Officials ponder campaign financing legislation

DFP Leader Judith Pestaina (left) and Chief of OAS Electoral Observer Mission Steve Grinner (right)

In the wake of the 2009 general elections, the issue of campaign financing has been placed on the front burner by key players in the process.

Leader of the Dominica Freedom Party (DFP) Judith Pestaina has come out in support of such legislation, suggesting in a recently released statement that the victory of the Skerrit-led Dominica Labour Party (DLP) at the polls underscored the need for campaign finance laws.

“That will ensure the fairness and integrity of elections in the country as well as the need for disclosure of sources for campaign financing, if our country is not to be martyred on the altar of expediency,” she noted.

“The playing field on which the elections was won was not level especially with the exclusion of opposition parties to access to the media, inducement of voters by the Labour Party to vote in violation of section 59 and 56 of the House of Assembly Elections Act, and distribution of money by ministers of Government to influence outcome of elections,” Pestaina alleged.

Accusations of chartered flights bringing in voters en masse emerged during the 2009 campaign. The ruling DLP has been accused by opposition partied of spending money to attract both voters and candidates.

Pestaina said an extremely low voter turnout at the December 18 poll demonstrated that a vast number of Dominicans are “completely disillusioned” with the status quo and opted not to vote.

OAS Chief of the Election Observer Mission Steve Griner, on hand to witness the 2009 elections, also referred to the benefits of campaign finance legislation.

However, Prime Minister Roosevelt Skerrit has pointed to the effect such legislation would have on the treasury.

“The question is are we as Dominicans ready to fund political parties’ Campaigns? When you talk about campaign financing in America, the treasury of the United States provide funding to political parties. You can opt, as Mr. Obama did, not to accept. So there’s no limit in how much you can raise and you can spend. But if you decide you want to use the resources from the United States treasury there’s a limit on how you can raise beyond that … if the state is going to speak of campaign financing and putting the legislation in place, I would want to think that the state would have, to some degree, fund political parties and I have to ask the people of Dominica whether that is something they would want, because sometimes we ask for things and when we get it we have a problem with it. So, we have to be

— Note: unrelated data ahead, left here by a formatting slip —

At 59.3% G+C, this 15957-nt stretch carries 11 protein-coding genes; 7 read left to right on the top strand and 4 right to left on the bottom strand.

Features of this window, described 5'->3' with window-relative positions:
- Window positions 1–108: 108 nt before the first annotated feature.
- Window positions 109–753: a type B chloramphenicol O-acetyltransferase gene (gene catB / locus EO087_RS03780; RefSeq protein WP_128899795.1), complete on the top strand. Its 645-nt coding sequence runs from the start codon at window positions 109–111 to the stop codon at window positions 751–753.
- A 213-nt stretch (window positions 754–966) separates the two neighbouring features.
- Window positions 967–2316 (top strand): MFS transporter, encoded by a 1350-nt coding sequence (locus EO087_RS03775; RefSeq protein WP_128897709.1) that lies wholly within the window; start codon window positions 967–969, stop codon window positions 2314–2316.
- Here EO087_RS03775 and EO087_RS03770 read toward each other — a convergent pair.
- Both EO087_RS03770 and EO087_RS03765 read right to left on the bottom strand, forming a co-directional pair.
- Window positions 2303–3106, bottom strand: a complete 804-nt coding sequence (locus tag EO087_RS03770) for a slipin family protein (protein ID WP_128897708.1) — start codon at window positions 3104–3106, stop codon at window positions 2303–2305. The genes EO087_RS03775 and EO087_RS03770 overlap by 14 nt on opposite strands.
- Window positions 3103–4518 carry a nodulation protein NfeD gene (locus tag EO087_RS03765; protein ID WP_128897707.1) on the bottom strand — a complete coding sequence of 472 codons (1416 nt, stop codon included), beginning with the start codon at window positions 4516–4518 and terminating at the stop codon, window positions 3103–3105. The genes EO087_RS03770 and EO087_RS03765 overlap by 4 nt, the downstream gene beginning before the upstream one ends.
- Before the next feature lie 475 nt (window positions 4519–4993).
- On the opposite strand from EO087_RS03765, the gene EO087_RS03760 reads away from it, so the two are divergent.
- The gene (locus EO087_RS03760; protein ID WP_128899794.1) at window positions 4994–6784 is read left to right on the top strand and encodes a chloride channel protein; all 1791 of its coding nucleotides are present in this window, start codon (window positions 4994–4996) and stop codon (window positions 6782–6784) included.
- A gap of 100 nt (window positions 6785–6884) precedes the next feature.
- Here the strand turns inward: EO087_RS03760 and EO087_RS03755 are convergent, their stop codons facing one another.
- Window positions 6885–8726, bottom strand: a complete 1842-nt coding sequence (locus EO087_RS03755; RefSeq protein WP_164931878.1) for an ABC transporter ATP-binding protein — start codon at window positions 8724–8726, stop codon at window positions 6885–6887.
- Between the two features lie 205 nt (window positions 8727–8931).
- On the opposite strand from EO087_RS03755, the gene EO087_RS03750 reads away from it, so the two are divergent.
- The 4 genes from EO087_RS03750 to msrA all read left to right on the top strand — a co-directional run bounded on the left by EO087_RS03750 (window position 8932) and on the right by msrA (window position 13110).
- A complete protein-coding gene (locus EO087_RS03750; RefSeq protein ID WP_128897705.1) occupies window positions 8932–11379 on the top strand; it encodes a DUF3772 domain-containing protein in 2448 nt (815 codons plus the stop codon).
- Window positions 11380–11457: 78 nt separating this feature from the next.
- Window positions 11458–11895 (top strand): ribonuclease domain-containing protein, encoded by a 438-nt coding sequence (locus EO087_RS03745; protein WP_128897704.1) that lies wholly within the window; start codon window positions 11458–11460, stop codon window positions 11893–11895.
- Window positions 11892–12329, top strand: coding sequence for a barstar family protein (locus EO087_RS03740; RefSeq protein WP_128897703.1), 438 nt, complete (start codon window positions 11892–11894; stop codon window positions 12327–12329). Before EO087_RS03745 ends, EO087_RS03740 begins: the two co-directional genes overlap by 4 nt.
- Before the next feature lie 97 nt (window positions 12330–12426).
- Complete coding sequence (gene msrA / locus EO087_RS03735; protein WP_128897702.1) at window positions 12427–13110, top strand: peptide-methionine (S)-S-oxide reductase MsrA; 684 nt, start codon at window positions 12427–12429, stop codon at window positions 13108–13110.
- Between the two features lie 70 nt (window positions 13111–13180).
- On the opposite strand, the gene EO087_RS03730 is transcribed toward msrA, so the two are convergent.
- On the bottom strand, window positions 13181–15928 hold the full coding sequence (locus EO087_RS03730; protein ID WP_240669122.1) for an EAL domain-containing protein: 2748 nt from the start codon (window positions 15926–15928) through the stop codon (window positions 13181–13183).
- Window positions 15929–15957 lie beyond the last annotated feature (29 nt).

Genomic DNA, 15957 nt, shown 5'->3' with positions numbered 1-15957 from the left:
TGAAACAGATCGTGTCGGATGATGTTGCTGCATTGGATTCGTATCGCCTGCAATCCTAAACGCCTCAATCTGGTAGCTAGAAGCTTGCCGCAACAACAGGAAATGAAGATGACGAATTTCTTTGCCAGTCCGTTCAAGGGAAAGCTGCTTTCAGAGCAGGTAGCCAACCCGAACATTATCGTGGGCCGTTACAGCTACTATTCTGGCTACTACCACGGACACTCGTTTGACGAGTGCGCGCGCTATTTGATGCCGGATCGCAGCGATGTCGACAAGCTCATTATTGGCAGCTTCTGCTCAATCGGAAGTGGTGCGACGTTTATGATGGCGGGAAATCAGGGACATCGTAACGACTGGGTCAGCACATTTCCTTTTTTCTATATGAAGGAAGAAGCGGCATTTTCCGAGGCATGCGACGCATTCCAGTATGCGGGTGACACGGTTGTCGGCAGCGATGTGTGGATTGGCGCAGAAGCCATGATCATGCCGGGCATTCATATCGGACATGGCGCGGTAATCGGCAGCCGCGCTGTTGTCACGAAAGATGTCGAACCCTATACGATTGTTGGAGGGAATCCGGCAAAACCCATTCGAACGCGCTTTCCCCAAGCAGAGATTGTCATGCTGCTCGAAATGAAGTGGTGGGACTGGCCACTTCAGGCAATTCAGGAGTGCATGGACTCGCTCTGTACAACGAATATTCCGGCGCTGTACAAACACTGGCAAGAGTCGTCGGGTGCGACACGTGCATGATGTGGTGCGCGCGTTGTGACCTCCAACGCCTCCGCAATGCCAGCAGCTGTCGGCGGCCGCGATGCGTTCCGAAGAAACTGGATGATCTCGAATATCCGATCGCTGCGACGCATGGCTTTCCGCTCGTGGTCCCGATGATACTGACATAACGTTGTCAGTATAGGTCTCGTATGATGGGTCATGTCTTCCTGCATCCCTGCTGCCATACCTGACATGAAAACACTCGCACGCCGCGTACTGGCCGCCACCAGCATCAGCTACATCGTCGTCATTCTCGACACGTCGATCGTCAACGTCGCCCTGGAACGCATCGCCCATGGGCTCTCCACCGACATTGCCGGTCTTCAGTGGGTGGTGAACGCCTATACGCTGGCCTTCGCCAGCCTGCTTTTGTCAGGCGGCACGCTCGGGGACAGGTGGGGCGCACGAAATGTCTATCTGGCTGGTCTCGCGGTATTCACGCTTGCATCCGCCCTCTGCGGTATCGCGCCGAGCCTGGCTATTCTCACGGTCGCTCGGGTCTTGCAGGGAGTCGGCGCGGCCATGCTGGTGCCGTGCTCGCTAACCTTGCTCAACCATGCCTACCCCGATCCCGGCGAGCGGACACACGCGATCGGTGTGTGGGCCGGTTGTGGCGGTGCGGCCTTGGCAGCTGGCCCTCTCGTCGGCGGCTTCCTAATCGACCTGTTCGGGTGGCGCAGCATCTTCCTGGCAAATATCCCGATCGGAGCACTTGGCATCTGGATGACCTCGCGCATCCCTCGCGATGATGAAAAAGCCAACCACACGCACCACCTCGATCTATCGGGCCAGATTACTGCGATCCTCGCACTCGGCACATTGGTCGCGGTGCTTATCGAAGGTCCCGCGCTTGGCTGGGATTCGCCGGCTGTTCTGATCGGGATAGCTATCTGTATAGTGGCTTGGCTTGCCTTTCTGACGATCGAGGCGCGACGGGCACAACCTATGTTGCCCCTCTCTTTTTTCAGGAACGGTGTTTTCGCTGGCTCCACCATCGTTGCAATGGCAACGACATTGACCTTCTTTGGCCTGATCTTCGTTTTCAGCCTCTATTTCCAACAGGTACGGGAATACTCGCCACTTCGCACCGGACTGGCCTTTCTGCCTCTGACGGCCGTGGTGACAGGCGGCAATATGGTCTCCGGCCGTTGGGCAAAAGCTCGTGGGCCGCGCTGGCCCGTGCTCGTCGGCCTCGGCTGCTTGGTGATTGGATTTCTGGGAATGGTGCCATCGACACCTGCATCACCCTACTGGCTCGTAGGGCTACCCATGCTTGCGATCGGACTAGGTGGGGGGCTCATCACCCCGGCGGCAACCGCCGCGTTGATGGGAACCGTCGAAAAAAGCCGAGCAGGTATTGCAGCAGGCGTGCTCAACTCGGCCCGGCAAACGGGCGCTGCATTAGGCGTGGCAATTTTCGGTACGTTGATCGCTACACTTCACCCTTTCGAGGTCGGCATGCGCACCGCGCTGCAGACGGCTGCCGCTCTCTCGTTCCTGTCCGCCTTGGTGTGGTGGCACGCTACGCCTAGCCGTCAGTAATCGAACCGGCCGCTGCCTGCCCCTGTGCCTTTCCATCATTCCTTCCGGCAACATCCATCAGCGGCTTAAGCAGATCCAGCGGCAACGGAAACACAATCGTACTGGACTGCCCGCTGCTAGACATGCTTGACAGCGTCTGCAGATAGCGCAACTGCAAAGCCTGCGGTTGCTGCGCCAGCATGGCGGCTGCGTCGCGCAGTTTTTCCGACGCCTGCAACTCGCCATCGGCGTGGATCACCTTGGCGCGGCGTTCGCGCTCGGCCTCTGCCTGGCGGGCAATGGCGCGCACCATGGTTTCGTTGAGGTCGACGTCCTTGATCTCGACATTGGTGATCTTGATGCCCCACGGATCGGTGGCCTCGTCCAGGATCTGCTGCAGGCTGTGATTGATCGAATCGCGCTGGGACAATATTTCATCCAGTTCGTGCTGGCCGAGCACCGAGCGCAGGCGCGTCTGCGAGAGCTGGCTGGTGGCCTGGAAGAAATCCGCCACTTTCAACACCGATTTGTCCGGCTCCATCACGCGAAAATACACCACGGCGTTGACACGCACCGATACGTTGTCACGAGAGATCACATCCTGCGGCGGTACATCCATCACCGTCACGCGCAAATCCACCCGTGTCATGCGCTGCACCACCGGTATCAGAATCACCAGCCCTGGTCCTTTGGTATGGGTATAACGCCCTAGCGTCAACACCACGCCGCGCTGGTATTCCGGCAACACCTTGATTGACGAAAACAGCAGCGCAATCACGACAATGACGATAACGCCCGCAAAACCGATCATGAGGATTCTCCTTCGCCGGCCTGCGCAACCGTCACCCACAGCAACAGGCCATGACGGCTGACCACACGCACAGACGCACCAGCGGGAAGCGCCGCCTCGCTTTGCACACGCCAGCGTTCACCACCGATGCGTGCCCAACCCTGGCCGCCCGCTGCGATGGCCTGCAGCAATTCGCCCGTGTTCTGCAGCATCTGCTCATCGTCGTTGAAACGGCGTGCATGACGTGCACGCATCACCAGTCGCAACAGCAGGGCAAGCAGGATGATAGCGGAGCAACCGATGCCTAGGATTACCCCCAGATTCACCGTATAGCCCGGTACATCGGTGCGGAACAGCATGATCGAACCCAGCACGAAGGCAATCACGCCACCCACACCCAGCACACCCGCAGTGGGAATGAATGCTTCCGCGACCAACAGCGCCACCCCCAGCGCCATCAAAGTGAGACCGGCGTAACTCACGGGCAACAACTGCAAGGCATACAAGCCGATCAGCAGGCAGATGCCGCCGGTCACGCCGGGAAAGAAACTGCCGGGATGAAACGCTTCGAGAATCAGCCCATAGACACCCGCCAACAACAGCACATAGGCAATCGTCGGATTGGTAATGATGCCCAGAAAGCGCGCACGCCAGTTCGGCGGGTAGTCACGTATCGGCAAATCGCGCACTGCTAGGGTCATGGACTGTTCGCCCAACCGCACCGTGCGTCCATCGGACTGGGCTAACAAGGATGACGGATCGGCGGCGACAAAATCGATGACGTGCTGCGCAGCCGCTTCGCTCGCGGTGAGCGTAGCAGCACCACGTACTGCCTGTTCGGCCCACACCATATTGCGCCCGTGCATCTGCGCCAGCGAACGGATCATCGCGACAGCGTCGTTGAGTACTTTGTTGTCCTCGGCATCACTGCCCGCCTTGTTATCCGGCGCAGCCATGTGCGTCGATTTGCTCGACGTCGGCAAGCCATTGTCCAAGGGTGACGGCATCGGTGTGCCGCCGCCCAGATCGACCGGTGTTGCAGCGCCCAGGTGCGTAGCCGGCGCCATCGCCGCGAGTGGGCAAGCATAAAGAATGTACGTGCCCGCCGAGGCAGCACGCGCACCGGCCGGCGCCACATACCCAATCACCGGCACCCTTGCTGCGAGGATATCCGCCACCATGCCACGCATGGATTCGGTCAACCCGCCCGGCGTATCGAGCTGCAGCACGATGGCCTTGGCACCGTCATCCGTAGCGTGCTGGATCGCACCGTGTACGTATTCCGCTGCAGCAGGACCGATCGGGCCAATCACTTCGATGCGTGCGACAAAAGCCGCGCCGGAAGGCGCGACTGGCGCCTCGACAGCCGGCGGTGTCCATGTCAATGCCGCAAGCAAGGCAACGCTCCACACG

careful what we ask for,” he noted.

“I have done some research, some limited research, and anywhere there is campaign financing or something to do with that the treasury has a part to play in financing the political parties It’s a matter for us to put on political debate … I am sure if the treasury is going to fund the campaign of any political party based on whatever formula they use, well, I’m sure those being charged for raising funding for my party would be certainly relieved,” Skerrit added.

The issue of campaign financing legislation is not new to this region. In 2007, Secretary General of the Organisation of American States (OAS) Jose Miguel Insulza recommended the implementation of campaign financing legislation in Jamaica. He held discussions with then Prime Minister Portia Simpson Miller and other government officials on the matter.

That year, in an interview with the Jamaica Gleaner, Insulza said the OAS was prepared to assist its members financially and otherwise, to enact legislation in several members  of the 34-country organisation.

In February of this year, Chairman of the Electoral Commission of Jamaica (ECJ) Professor Errol Miller announced that they are in the final stages of drafting a report on the issue of campaign funding for political parties.

The draft report had been undertaken following a series of town meetings and consultations held islandwide.

Miller said the report would be presented to Parliament on completion.

Prime Minister Roosevelt Skerrit


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  1. JewlerAZonq
    February 27, 2011

    Though I am far from the topic, but still I liked it

  2. May 31, 2010

    a little more and I will join you

  3. May 19, 2010

    Support the author, all right.

  4. May 2, 2010

    right now I will come in the picture and join you.

  5. May 2, 2010

    totally agree with you, all right.

  6. April 13, 2010

    We made good, I’ll use it.

  7. s.j
    December 22, 2009

    no one obey the law of d/a not even the pm

  8. December 22, 2009

    If there were no political parties these problems would not arise. The British Westminster system of government, imposed on small island economies like Dominica, is the root cause. Read my argument at –

  9. HopeSpringsEternal
    December 22, 2009